The next issue is whether section 804(3), which excludes rules of "particular applicability," is sufficiently broad so as to exclude the Trinity River ROD from coverage under the CRA. The legislative history of this exception speaks to rules of particular applicability as follows: "Many agencies, including the Treasury, Justice, and Commerce Departments, issue letter rulings or other opinion letters to individuals who request a specific ruling on the facts of their situation." /32/ Further, it notes that "IRS private letter rulings and Customs Service letter rulings are classic examples of rules of particular applicability, notwithstanding that they may be cited as authority in transactions involving the same circumstances 1/4. The test is whether such rules announce a general statement of policy or an interpretation of law of general applicability." /33/
Because Congress intended the CRA to have a broad sweep and specifically rejected attempts to narrow the scope of coverage, we do not believe that the "particular applicability" exception should be interpreted expansively. Thus, in determining whether a final agency action announces a general statement of policy or an interpretation of law of general applicability, we believe that the Act does not require a finding that it will generally apply to the population as a whole. Rather, all that is required is a finding that it has general applicability within its intended range, regardless of the magnitude of that range. For example, an Occupational Safety and Health Administration rule pertaining to exposure to a specific chemical compound is not a matter of particular applicability, even though it applies to a very small percentage of the working public. It is intended to protect all workers in the covered range, those who are exposed to the particular chemical compound.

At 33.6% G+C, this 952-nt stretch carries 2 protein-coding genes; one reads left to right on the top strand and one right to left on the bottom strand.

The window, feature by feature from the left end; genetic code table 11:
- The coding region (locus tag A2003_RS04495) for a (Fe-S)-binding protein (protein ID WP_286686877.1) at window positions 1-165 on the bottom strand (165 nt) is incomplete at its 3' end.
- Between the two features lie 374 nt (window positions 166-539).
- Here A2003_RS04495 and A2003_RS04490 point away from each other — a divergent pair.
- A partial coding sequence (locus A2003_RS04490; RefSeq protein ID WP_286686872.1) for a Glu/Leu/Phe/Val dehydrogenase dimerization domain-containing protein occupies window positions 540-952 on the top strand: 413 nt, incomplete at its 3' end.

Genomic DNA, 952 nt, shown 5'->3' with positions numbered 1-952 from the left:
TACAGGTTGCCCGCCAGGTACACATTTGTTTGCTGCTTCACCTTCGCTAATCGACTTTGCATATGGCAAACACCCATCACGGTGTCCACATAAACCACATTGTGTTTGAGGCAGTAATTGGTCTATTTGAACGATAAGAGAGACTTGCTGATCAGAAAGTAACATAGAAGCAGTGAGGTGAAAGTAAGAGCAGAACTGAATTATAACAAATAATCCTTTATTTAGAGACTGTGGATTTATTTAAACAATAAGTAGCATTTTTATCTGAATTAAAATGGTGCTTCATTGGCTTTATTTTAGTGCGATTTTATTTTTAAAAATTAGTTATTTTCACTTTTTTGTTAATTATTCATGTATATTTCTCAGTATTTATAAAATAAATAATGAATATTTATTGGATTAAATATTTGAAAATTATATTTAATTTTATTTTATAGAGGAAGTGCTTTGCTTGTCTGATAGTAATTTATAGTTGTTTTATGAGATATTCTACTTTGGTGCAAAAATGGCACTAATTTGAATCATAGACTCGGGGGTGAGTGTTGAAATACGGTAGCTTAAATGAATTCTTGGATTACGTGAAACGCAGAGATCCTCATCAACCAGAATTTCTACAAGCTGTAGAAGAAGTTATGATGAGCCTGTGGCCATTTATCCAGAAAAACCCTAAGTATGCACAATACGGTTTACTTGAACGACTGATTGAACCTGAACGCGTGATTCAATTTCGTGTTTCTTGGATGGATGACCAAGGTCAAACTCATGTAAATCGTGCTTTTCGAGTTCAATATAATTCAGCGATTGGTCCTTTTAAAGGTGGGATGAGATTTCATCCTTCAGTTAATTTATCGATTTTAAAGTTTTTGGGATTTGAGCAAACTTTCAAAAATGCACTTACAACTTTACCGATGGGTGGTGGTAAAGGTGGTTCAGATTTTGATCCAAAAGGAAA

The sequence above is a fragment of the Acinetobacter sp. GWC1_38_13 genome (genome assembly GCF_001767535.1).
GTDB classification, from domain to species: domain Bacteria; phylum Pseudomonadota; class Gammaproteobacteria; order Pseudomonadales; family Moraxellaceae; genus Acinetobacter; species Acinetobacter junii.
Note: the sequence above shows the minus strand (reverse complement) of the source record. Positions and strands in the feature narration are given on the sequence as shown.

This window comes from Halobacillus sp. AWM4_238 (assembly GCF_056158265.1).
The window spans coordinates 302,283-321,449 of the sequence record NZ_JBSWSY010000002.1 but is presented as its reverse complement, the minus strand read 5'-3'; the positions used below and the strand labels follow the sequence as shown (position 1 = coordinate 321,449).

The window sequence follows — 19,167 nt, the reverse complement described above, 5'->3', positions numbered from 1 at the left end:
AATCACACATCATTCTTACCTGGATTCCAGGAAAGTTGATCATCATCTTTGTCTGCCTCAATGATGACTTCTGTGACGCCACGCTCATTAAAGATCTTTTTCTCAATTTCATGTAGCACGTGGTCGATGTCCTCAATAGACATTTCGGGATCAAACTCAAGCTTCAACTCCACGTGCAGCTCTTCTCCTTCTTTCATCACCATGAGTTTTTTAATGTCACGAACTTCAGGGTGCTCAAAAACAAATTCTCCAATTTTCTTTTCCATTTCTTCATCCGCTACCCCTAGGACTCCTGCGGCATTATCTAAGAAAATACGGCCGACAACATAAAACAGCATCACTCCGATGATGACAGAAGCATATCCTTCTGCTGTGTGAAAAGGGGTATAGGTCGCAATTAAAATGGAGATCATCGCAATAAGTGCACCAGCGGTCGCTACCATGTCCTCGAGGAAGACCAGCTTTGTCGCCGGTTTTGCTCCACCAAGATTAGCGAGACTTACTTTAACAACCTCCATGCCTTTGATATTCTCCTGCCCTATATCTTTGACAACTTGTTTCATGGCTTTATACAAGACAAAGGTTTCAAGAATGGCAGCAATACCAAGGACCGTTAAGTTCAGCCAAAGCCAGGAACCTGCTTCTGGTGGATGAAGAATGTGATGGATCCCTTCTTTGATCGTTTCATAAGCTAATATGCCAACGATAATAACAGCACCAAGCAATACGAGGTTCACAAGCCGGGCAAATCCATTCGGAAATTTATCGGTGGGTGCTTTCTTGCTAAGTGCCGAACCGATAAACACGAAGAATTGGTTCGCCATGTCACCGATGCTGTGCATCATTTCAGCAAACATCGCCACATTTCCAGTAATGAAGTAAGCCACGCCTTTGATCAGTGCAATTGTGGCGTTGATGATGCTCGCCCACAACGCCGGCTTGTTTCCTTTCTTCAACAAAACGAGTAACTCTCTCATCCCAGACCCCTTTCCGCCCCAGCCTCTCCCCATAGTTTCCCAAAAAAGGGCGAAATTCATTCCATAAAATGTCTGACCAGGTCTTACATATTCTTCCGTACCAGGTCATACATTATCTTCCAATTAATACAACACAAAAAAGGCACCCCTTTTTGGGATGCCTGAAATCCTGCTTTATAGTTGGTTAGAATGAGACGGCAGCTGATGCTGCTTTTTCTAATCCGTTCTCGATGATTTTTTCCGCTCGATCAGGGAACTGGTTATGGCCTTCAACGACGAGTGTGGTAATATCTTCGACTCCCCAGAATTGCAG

The Trinity ROD is a general statement of policy regarding the issues of water flow in both the Trinity and Sacramento River mainstems. It will have broad effect on both rivers' ecosystems and potentially significant economic effect within the Sacramento and Trinity River basins. Also, the ROD implements the CVPIA, which provides congressional direction to restore the anadromous fishery of the Trinity River, both for the benefit of certain Indian tribes, as well for the benefit of the environment more generally. /34/ Interior anticipated that the ROD would have significant positive economic impacts by encouraging increased recreation in the Trinity River, as well as job growth in the commercial fishing and seafood processing sectors resulting from the revival of the anadromous fishery. /35/ Interior also acknowledged that the ROD would have adverse economic and employment effects on the agricultural sector in the Central Valley, including the farm machinery and cotton production sectors, and would result in approximately a 6 percent reduction in CVP power generation, producing in turn higher power costs to customers within the Central Valley Project. /36/
In short, applicable congressional direction and the agency's own description of its efforts indicate that the Trinity ROD would have significant economic and environmental impact throughout several major watersheds in the nation's largest state. Accordingly, we conclude that the section 804(3)(A) exception to CRA coverage does not exclude the Trinity River ROD.
For the foregoing reasons, it is our opinion that the Trinity ROD /37/ constitutes a "rule" under the Congressional Review Act and should be submitted to Congress and the Comptroller General in accordance with the provisions of the Act.
We trust this is responsive to your request. If you have any questions, please contact James Vickers, Assistant General Counsel, on 202-512-8210.
Anthony H. Gamboa General Counsel
1. A "major rule" is one found by the Office of Information and Regulatory Affairs, Office of Management and Budget, to meet certain criteria, such as whether the rule will have an annual effect on the economy of $100 million or more. 5 U.S.C. 804(2).